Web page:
MOORLACH UPDATE — Seven Solutions for Caltrans — August 15, 2016

I’m currently reading "Adolf Sutro — A Biography," by Robert E. Stewart, Jr. and M. F. Stewart (Howell-North, Copyright 1962).

It includes a fun account by Mark Twain, "Traveling With Adolph Sutro," which I found online as a reprint in The Works of Mark Twain; Early Tales & Sketches, Vol. 1 1851-1864, (Univ. of California Press, 1979), pp. 418-19. I’ve edited it down a little, and I should preface it by saying that photos of Adolph Sutro show a large forehead (a way of saying he was partially bald).

Eight left Virginia yesterday and came down to Dayton with Mr. Sutro. Time 30 minutes – distance 8 or 9 miles. There is nothing very slow about that kind of travel. We found Dayton the same old place but taking up a good deal more room than it did the last time I saw it, and looking more brisk and lively with its increase of business, and more handsome on account of the beautiful dressed stone buildings with which it is being embellished of late.

We . . . trotted briskly across Ball Robert’s bridge. I remarked that Ball Robert’s bridge was a good one and a credit to that bald gentleman. I said it in a fine burst of humor and more on account of the joke than anything else, but Sutro is insensible to the more delicate touches of American wit, and the effort was entirely lost on him. I don’t think Sutro minds a joke of mild character any more than a dead man would. However, I repeated it once or twice without producing any visible effect, and finally derived what comfort I could by laughing at it myself.

Mr. Sutro being a confirmed business man, replied in a practical and businesslike way. He said the bridge was a good one, and so were all public blessings of a similar nature when entrusted to the hands of private individuals. He said if the county had built the bridge it would have cost an extravagant sum of money, and would have been eternally out of repair. He also said the only way to get public work well and properly done was to let it out by contract.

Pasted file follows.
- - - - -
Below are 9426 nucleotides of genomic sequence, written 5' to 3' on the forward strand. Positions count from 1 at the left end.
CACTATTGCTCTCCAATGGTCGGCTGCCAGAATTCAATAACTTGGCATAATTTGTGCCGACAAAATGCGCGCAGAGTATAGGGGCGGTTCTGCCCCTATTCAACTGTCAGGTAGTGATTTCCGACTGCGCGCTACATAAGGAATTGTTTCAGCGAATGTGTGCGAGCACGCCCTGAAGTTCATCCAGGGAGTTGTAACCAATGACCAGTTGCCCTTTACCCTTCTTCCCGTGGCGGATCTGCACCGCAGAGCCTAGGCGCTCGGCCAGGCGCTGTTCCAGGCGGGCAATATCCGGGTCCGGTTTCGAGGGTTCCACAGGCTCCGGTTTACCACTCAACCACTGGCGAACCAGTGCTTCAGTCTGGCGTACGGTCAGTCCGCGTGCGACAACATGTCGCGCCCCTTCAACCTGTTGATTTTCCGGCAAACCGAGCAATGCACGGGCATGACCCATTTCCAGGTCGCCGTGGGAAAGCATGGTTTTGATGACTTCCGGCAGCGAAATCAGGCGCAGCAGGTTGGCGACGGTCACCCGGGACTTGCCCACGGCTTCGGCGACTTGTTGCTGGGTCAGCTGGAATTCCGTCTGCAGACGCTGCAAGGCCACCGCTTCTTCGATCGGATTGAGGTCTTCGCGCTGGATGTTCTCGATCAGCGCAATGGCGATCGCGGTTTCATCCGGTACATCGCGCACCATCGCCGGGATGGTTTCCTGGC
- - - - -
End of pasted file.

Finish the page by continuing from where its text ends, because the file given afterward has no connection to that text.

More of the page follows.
"For instance," says he, "they have fooled away two or three years trying to capture Richmond, whereas if they had let the job by contract to some sensible business man, the thing would have been accomplished and forgotten long ago." It was a novel and original idea and I forgot my joke for the next half hour in speculating upon its feasibility….

Outsourcing still seems like a novel idea, nearly one-hundred and fifty years later. At least for Caltrans. So, what can we do about improving California’s need for improved roads? The Orange County Business Journal allows me to share a few thoughts in the submittal below.

For a primer on the issues facing Caltrans, see MOORLACH UPDATE — Road to November — June 8, 2016 June 8, 2016June 8, 2016 John Moorlach.

7-Step Fix for ‘Mismanaged’ Caltrans

By Sen. JohnMoorlach,State Senator, 37th District

California has chosen costly high-speed rail over road repairs.

It has chosen to pay $500 million per year for unnecessary Caltrans staffing over making Caltrans the best department of transportation in the nation.

There’s no question that Caltrans is bloated and mismanaged and is not held accountable.

But what to do with a mismanaged Caltrans?

Especially before the state of California dares to ask you for another gas tax increase, more car taxes, and/or higher vehicle license fees from the Department of Motor Vehicles.

First, we ask Gov. Jerry Brown to better manage the staffing of Caltrans. In May 2014, the Legislative Analyst’s Office determined that Caltrans had 3,500 too many architects and engineers at a cost of $500 million per year.

Instead of employing unneeded staffers, these funds should go directly to our roads.

As it is, only 20 cents out of every transportation tax dollar that you pay actually hits the pavement.